By now, anyone with premium cable knows more about Rex Ryan and his band of merry Jets than they should. The way Ryan took to reality TV, there's surely a season on "Survivor" or even "Dancing with the Stars" in his future should the football thing not work out.
Hard not to like a fat, jolly man who isn't afraid to talk big in a league where big talking tends to be discouraged. Bill Belichick he's not, as evidenced in a scene on HBO's "Hard Knocks" where Ryan mercilessly lashes his team for poor performance, then closes it out by yelling, "Let's go eat a (expletive) snack."
Fun stuff every week. So entertaining that it's almost sad to see the preseason end.
But true reality begins Thursday night in New Orleans. It continues through the weekend and on to Monday night in the Meadowlands when the Jets must begin to deliver on their many brash promises.
And the reality is that the Jets are probably not nearly as good as Ryan relentlessly hypes them up to be.
He sees them winning the Super Bowl. The wise guys in Vegas see five or six other teams with a better chance.
"There are darling teams every year that people seem to fall in love with," said longtime Las Vegas oddsmaker Jimmy Vaccaro. "The Jets are a good football team, but to make them one of favorites to win the Super Bowl is insane."
The same could probably be said about the Minnesota Vikings, who face the unenviable task of opening the season with a rematch against the defending Super Bowl champions. Brett Favre drove oddsmakers so crazy with his waffling that some sports books doubled Minnesota's odds on winning the Super Bowl when it looked as though he wasn't going to play.
Favre may not make it through Thursday night's game, much less the whole season. His ankle is already an issue, and there's only so much beating a 40-year-old quarterback can take.
But the NFL is a league so mired in mediocrity that one player can mean the difference between an 8-8 season and a Super Bowl. That's why the Vikings begged Favre to come back, and why Ryan finally threw a hissy fit before the cameras to make sure Darrelle Revis was back with the Jets.
Yes, the Jets could conceivably win a Super Bowl. The Vikings, too, if Favre can somehow have a second miracle season in a row and restrain himself from throwing into triple coverage.
Yes, parity reigns, and if you need proof it's in the lines offered up in Vegas for the sport Americans love to bet almost as much as they love to watch.
"A good third of the teams in the NFL have a legitimate shot at winning the Super Bowl this year," said Jay Kornegay, who runs the sports book at the Las Vegas Hilton. "We've always had parity, but this year it just seems like so many teams have a shot."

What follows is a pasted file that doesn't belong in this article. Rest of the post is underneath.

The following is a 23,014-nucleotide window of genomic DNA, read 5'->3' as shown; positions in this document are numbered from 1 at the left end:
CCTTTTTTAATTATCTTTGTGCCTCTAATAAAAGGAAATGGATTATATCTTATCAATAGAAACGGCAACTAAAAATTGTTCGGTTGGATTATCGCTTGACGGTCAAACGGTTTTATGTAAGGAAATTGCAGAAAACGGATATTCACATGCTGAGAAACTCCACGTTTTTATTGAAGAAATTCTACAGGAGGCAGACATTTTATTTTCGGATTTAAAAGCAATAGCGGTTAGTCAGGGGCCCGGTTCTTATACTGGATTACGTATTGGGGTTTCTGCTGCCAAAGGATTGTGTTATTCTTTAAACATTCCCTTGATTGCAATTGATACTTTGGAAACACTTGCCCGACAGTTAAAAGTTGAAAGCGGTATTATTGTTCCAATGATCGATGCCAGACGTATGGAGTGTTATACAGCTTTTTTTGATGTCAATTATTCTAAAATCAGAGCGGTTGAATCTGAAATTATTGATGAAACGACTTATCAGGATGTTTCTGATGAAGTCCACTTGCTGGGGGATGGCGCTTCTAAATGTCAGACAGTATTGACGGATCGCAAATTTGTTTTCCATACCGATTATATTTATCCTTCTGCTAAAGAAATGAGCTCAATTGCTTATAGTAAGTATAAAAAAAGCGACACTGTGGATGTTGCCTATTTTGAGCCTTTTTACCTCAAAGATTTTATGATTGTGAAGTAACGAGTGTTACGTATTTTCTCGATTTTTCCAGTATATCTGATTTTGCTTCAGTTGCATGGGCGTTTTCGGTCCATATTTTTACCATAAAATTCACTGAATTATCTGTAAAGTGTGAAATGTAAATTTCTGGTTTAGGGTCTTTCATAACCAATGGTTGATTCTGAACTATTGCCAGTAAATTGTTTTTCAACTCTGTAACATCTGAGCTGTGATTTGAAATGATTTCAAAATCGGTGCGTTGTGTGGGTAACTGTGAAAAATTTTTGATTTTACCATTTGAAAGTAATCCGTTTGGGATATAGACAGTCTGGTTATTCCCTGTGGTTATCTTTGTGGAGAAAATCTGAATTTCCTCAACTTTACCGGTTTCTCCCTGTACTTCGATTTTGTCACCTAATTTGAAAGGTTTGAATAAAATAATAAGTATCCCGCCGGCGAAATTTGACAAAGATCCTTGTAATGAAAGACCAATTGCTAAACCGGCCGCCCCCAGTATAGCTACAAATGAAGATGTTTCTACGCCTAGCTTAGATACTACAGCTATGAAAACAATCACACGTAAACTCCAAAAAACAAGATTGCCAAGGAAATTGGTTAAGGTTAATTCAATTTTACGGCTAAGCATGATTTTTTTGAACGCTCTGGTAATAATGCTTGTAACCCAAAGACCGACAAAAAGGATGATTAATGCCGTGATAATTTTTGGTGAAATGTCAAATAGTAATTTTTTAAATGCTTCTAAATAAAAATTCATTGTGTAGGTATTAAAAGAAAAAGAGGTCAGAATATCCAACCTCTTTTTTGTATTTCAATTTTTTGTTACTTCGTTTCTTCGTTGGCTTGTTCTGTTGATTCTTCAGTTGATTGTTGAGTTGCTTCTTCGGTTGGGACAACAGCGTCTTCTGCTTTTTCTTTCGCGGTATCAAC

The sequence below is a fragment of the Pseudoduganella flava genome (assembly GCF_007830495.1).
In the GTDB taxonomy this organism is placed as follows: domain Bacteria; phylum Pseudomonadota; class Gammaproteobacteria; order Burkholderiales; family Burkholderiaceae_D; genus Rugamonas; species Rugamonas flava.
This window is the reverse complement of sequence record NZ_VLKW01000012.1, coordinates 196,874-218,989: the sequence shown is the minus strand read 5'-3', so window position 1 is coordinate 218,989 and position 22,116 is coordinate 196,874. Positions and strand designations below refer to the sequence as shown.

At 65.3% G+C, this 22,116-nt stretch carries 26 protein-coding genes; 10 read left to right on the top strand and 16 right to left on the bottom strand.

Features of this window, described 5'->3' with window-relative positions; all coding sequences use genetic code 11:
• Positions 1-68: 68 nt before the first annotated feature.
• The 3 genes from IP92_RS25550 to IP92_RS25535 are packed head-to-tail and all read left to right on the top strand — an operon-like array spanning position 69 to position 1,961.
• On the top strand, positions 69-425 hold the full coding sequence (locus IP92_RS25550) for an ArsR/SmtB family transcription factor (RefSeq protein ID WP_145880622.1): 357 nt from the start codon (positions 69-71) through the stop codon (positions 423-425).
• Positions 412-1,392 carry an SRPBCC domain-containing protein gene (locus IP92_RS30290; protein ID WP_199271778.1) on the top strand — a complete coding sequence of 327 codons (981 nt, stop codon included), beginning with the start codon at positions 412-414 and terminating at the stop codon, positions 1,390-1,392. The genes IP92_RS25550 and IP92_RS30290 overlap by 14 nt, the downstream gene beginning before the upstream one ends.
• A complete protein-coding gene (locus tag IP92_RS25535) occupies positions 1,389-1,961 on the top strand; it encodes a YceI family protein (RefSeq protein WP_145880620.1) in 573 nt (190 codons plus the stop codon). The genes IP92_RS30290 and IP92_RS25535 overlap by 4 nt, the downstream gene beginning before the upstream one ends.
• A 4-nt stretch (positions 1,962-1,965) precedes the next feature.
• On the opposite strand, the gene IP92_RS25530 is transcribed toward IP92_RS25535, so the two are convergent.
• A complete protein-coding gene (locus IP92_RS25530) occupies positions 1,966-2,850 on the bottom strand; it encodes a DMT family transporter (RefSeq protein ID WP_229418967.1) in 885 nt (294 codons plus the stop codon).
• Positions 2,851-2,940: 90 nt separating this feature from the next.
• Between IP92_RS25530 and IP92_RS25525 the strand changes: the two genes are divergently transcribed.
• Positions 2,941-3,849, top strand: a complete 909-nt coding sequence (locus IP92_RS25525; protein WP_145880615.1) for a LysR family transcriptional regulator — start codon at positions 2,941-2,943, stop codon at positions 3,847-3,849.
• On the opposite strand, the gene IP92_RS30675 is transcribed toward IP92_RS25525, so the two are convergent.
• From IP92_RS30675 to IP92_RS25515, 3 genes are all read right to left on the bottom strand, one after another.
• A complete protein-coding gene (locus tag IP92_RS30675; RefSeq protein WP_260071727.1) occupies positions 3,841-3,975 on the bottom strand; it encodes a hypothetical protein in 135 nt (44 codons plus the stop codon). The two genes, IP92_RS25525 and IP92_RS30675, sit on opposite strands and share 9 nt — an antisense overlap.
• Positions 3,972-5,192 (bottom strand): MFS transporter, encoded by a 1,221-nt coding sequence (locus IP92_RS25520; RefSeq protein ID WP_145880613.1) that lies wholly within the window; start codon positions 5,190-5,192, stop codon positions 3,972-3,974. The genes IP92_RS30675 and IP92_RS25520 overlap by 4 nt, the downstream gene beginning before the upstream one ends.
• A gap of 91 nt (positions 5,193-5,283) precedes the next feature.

While the public embraces the Jets as the new "America's Team," the wise guys like a team like the Baltimore Ravens. While the Vikings have people jumping on their bandwagon, the Green Bay Packers have the shortest odds to come out of the NFC Central and win it all.
And if you've got some money to bet on the Tennessee Titans at 40-1, well, remember that you heard it here first.
It's a big change from just a few years back when the New England Patriots were dominating the NFL and the only real questions were whether they would go undefeated and whom they would play in the Super Bowl.
The NFL claims to hate the idea of point spreads on its games but, because they are researched carefully and there is real money on them, they provide the best indicator of what is going on in the league. In the opening weekend, there's not one game with a spread as large as seven points, and half the games figure to be decided by a field goal or less.
"There's maybe two to four plays in a game that decide who wins or covers a game," Kornegay said. "That doesn't leave much room for error."
It's also good in the sports books, where a close spread means even more millions changing hands.
But it may not be so great for Ryan and the Jets. They may have promised more than they can deliver, if the slender 2½-point spread in their opener against the Ravens is any indication.
"Hard Knocks" was a lot of fun and good enough to win an Emmy.
It's a lot harder to write a script for winning a Super Bowl.
Tim Dahlberg is a national sports columnist for The Associated Press. Write to him at tdahlberg(at)ap.org